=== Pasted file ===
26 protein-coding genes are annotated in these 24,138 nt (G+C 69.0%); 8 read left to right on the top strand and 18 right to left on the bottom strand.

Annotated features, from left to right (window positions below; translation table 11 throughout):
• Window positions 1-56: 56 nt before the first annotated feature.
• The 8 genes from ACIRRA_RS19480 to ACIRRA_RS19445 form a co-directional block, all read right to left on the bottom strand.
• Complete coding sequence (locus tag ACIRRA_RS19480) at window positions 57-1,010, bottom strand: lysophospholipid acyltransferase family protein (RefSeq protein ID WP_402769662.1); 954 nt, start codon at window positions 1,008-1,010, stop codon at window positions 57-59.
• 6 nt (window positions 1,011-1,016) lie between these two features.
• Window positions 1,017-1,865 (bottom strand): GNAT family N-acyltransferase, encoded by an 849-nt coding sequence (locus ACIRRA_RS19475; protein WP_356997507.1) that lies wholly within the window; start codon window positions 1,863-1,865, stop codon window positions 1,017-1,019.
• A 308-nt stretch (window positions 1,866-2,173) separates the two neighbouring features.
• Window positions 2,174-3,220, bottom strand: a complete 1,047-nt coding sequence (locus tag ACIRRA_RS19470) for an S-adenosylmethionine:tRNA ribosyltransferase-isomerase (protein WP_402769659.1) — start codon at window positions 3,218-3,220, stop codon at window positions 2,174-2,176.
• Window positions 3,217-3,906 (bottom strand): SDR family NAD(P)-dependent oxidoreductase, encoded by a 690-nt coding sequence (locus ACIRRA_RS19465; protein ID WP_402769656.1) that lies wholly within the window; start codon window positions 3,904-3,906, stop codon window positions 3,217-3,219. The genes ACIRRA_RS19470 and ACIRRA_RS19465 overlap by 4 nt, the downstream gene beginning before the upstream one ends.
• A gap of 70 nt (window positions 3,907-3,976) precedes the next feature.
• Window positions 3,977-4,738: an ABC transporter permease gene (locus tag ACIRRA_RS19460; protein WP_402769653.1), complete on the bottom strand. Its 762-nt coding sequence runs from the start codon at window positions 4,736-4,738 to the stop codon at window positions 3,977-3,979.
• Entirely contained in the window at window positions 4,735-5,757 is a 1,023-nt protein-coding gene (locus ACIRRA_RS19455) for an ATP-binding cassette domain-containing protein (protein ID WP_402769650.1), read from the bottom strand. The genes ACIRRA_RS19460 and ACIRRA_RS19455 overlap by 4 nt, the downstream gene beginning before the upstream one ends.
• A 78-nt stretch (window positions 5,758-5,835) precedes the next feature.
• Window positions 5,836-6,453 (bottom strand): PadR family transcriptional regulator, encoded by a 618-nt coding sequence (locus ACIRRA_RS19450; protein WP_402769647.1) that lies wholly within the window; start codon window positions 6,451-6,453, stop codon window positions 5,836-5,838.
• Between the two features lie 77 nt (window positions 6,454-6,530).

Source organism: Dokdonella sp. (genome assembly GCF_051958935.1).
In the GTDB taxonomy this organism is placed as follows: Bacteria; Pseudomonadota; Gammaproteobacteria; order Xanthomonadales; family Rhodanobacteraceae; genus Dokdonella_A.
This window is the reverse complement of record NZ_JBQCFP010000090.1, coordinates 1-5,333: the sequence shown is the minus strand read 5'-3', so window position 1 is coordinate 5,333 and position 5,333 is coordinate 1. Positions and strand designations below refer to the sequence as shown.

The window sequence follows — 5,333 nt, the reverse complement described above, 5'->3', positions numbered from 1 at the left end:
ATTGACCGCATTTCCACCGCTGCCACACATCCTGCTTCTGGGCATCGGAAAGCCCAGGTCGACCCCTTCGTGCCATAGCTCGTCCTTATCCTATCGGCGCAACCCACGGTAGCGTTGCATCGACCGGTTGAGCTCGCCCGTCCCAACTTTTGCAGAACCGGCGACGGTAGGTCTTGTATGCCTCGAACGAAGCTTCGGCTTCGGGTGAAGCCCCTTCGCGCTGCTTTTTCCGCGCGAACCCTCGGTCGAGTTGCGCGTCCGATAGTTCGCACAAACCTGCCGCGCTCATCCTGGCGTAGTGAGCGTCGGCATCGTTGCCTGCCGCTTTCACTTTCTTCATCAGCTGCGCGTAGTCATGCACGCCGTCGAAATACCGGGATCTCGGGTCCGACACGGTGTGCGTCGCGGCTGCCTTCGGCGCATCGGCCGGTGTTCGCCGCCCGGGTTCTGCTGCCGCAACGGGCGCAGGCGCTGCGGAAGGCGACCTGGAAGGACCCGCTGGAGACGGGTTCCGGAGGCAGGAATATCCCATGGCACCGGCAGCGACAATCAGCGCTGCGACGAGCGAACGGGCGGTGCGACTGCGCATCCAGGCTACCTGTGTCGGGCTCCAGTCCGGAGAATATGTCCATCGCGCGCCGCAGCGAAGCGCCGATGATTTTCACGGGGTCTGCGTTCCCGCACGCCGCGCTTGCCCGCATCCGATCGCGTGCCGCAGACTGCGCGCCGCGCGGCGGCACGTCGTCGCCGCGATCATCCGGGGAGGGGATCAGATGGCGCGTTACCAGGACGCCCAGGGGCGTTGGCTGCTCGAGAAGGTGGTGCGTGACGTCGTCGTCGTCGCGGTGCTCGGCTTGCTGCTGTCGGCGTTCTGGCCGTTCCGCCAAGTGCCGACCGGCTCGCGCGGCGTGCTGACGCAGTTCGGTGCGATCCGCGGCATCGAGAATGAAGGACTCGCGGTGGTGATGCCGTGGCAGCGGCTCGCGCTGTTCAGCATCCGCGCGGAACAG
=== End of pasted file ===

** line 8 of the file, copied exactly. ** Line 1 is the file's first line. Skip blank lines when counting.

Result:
• A 308-nt stretch (window positions 1,866-2,173) separates the two neighbouring features.